The Temple of the Sacred Tooth Relic is the most revered site in Sri Lanka. Locally known as the Sri Dalada Maligawa, this place of worship was constructed in the 16th century AD. Situated adjacent to the Royal Palace complex of the former Kingdom of Kandy, the shrine overlooks the vast expanse of the Kandy Lake.
Preserving the sacred tooth relic of the Lord Buddha in this haven of refuge, local tradition has, since time immemorial, declared that whoever houses and protects the divine relic automatically is given the power to rule the country. While somethings have changed, the symbolism remains powerful.
The artifact serves as a significant symbol of Sinhalese identity and pride and those in possession of the relic have a political, as well as a religious, dimension.
Every day thousands of white-clad pilgrims make their way to this hallowed space, bearing lotus blossoms and frangipani for their offerings and prayers, known as pujas. It is essential that you are dressed appropriately, clothes must cover your legs and shoulders and, before entering the holy temple your shoes must be removed.
A visit to the Temple of the Sacred Relic Temple is a must when you are in Kandy. While the tooth stays hidden within a gold casket, visitors and devotees always visit the temple during puja just to have a look at the well protected inner shrine where it is kept.
Annually, during the Esala Perahera procession, the relic casket gets paraded through the streets atop a male elephant. The 10-day festival is one of the largest Buddhist festivals in the world and the most important in Sri Lanka. The temple is best visited in the morning or the evening when the ceremonial offerings and prayers are given.
Visiting the Temple of the Tooth
Every day white robed pilgrims make the journey to the temple, bearing offerings of lotus blossoms and frangipani to honour the precious relic. The flowers are purchased from vendors beside the temple gates, and the whole complex is wonderfully scented with blossoms and incense. Visitors of other faiths as well as tourists are welcomed at the Temple of the Tooth, and it’s very easy to navigate your way around. Just follow the slow procession of devotees filing through the halls and past the relic.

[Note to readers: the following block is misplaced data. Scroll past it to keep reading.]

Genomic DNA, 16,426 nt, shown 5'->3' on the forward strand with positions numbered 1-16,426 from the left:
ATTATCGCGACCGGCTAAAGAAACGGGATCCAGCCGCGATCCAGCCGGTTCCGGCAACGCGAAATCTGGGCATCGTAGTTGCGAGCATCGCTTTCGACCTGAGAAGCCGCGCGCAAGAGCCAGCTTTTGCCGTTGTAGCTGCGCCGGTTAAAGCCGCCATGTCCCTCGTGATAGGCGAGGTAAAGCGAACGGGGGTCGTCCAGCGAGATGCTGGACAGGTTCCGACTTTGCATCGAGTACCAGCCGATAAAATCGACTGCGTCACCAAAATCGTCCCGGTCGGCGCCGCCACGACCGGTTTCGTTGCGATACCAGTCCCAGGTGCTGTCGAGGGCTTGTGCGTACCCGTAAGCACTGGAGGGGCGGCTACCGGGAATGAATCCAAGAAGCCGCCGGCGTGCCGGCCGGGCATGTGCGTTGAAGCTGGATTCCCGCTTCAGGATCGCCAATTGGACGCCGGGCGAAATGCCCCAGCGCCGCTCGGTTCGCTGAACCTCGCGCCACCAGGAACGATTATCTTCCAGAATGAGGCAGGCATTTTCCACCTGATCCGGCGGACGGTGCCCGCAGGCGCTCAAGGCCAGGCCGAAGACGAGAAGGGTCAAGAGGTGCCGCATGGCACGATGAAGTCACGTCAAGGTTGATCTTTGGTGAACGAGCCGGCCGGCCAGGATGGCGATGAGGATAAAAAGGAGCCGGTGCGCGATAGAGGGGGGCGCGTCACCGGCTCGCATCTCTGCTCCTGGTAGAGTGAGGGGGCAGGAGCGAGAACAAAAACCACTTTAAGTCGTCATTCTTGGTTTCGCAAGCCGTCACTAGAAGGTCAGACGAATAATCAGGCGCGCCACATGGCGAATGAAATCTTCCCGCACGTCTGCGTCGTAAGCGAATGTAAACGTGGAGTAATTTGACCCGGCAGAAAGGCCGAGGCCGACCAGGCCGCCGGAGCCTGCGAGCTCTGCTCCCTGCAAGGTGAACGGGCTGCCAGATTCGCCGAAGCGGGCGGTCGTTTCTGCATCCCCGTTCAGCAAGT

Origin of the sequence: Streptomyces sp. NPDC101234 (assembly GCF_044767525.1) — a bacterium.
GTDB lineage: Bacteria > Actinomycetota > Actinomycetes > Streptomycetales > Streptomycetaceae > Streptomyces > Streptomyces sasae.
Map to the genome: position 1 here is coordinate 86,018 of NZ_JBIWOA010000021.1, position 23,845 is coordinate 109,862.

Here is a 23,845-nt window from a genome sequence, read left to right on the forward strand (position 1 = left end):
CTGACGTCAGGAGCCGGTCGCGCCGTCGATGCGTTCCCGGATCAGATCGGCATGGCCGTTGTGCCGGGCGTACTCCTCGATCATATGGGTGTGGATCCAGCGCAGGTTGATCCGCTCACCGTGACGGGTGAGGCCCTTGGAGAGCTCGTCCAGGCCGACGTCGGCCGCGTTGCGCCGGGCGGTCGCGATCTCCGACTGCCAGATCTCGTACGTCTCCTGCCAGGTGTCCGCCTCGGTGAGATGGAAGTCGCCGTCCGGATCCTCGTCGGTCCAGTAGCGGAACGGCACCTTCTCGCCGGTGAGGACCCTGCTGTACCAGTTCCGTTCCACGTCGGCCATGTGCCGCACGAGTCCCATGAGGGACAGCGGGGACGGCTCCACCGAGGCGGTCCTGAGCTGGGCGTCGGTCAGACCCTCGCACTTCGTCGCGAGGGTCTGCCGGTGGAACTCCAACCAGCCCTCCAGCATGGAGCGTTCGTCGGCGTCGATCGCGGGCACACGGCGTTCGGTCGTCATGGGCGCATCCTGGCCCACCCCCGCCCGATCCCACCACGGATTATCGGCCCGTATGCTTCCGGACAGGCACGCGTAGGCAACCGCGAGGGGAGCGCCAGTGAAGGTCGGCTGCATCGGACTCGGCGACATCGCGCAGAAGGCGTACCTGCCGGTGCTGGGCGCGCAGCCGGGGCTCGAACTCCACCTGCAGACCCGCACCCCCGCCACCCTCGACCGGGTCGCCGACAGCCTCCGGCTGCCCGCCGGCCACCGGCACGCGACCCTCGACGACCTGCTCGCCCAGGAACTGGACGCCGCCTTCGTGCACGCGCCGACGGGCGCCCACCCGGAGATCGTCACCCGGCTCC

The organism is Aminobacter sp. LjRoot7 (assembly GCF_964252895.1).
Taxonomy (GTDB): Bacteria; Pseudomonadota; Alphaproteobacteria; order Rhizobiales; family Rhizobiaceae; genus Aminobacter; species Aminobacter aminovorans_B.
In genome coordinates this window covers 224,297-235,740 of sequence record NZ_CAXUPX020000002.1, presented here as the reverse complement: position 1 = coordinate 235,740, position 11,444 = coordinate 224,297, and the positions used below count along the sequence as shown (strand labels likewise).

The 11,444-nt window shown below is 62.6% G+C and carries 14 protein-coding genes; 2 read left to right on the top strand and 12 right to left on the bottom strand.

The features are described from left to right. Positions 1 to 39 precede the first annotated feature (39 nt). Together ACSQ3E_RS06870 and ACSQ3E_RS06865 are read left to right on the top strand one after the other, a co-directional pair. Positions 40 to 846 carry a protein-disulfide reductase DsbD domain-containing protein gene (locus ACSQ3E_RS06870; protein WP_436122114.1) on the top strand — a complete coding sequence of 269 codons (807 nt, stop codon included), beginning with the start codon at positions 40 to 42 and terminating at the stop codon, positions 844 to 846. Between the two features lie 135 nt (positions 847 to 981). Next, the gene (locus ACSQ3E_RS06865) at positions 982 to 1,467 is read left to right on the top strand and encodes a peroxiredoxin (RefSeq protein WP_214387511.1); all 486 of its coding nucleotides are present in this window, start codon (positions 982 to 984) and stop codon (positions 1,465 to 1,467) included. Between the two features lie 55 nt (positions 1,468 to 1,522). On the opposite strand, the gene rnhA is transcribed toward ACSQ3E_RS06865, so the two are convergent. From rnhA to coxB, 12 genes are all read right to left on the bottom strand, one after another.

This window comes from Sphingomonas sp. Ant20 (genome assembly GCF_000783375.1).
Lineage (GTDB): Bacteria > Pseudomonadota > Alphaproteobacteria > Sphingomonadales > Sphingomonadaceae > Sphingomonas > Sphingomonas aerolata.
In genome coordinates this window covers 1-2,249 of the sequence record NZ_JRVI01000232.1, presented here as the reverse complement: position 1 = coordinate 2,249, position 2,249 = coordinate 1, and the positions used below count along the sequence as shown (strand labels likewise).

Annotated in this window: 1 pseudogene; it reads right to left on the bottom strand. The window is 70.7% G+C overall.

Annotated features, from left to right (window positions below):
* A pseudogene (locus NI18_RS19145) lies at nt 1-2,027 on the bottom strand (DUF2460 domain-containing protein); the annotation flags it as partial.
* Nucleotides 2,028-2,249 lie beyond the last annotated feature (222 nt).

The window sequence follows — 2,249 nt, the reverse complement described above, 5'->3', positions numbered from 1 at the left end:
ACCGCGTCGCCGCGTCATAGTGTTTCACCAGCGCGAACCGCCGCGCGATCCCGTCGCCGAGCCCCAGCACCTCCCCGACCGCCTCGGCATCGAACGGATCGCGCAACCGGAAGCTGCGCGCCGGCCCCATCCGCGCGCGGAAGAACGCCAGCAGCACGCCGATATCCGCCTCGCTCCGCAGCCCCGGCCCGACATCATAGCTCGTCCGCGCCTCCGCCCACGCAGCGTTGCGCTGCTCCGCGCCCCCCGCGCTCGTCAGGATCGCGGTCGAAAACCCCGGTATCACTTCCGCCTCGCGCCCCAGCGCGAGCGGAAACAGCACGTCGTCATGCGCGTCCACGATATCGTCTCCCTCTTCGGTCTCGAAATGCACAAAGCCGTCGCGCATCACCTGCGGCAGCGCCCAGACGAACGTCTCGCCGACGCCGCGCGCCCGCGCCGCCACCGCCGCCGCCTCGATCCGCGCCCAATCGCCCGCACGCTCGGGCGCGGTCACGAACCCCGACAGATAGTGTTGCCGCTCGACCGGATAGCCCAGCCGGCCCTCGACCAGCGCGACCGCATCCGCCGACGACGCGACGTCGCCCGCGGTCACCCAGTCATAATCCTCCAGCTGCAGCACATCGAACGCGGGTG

You can hire a guide at the entrance, and be aware that if anyone starts chatting to you whilst you’re buying your ticket, it is likely that they will be guides. Only allow them to accompany you if you’re willing to pay for their tour afterwards! If you prefer to go it alone, take a guide book as information is scarce. However, inside one of the halls, there is a series of informative story boards (in English) telling the legend of the sacred tooth.
There are several museums to explore (entrances are included in the ticket price and many of the labels are in English), and the King’s palace is also inside the temple grounds, although this is not open to visitors.
Opening hours: 05.30 – 20.00 hours
Top Tip: You will need to remove your footwear before entering the temple – shoes are stored at the entrance and handed back on departure. It’s a good idea to wear socks to avoid burning your feet (the pathways outside become very hot in the sun).
Things to Do
Witness a sacred ceremony
Visit the Temple of Tooth during Wednesday and witness NanumuraMangallaya, a ceremony where the sacred tooth is washed with scented water. Because the sacred relic is often kept in a closed casket for safekeeping, witnessing this sacred ceremony would be an once-in-a-lifetime experience.
The Tooth Temple is not one of the most important tourist attractions in Sri Lanka for no reason. The temple itself is an artwork worthy of admiration and reverence, and the entire complex is composed of museums, other temples, and other key sites, such as AlutMaligawe shrine and the Audience Hall. All these make for wonderful sightseeing
Explore other tourist attractions
Kandy is home to many places of interest, not just the Temple of the Tooth. So make sure you maximise your holiday by visiting other tourist attractions in the area, whether it is near or far from Sri DaladaMaligawa.